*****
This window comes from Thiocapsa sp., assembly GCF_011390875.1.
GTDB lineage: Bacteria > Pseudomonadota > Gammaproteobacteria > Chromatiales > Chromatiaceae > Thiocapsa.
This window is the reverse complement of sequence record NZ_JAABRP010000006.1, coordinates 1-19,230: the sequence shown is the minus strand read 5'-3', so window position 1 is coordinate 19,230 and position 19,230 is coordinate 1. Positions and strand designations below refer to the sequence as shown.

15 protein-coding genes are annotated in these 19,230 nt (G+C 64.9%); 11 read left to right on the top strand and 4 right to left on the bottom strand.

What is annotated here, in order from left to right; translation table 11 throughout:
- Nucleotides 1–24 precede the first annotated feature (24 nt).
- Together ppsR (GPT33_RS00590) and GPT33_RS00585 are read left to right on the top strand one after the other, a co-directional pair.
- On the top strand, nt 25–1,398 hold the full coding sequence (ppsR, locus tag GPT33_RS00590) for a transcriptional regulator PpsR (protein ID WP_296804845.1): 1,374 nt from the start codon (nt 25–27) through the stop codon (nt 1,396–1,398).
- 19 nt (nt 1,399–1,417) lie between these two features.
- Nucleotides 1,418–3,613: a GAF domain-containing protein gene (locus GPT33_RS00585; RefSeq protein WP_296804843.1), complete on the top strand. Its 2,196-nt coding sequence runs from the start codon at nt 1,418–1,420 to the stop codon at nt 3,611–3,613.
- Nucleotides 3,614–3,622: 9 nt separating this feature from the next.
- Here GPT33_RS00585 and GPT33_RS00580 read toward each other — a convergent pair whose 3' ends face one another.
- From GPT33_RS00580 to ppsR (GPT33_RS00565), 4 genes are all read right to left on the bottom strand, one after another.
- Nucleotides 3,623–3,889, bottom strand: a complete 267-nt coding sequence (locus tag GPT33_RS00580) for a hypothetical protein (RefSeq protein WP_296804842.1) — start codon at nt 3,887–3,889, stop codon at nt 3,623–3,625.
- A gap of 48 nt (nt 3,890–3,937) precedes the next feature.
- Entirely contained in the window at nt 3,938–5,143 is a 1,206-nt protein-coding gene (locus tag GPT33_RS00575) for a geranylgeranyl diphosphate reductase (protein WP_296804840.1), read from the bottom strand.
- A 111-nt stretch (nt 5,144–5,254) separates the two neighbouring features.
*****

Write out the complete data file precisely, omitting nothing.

This window comes from Thiocapsa sp., assembly GCF_011390875.1.
GTDB lineage: Bacteria > Pseudomonadota > Gammaproteobacteria > Chromatiales > Chromatiaceae > Thiocapsa.
This window is the reverse complement of sequence record NZ_JAABRP010000006.1, coordinates 1-19,230: the sequence shown is the minus strand read 5'-3', so window position 1 is coordinate 19,230 and position 19,230 is coordinate 1. Positions and strand designations below refer to the sequence as shown.

15 protein-coding genes are annotated in these 19,230 nt (G+C 64.9%); 11 read left to right on the top strand and 4 right to left on the bottom strand.

What is annotated here, in order from left to right; translation table 11 throughout:
- Nucleotides 1–24 precede the first annotated feature (24 nt).
- Together ppsR (GPT33_RS00590) and GPT33_RS00585 are read left to right on the top strand one after the other, a co-directional pair.
- On the top strand, nt 25–1,398 hold the full coding sequence (ppsR, locus tag GPT33_RS00590) for a transcriptional regulator PpsR (protein ID WP_296804845.1): 1,374 nt from the start codon (nt 25–27) through the stop codon (nt 1,396–1,398).
- 19 nt (nt 1,399–1,417) lie between these two features.
- Nucleotides 1,418–3,613: a GAF domain-containing protein gene (locus GPT33_RS00585; RefSeq protein WP_296804843.1), complete on the top strand. Its 2,196-nt coding sequence runs from the start codon at nt 1,418–1,420 to the stop codon at nt 3,611–3,613.
- Nucleotides 3,614–3,622: 9 nt separating this feature from the next.
- Here GPT33_RS00585 and GPT33_RS00580 read toward each other — a convergent pair whose 3' ends face one another.
- From GPT33_RS00580 to ppsR (GPT33_RS00565), 4 genes are all read right to left on the bottom strand, one after another.
- Nucleotides 3,623–3,889, bottom strand: a complete 267-nt coding sequence (locus tag GPT33_RS00580) for a hypothetical protein (RefSeq protein WP_296804842.1) — start codon at nt 3,887–3,889, stop codon at nt 3,623–3,625.
- A gap of 48 nt (nt 3,890–3,937) precedes the next feature.
- Entirely contained in the window at nt 3,938–5,143 is a 1,206-nt protein-coding gene (locus tag GPT33_RS00575) for a geranylgeranyl diphosphate reductase (protein WP_296804840.1), read from the bottom strand.
- A 111-nt stretch (nt 5,144–5,254) separates the two neighbouring features.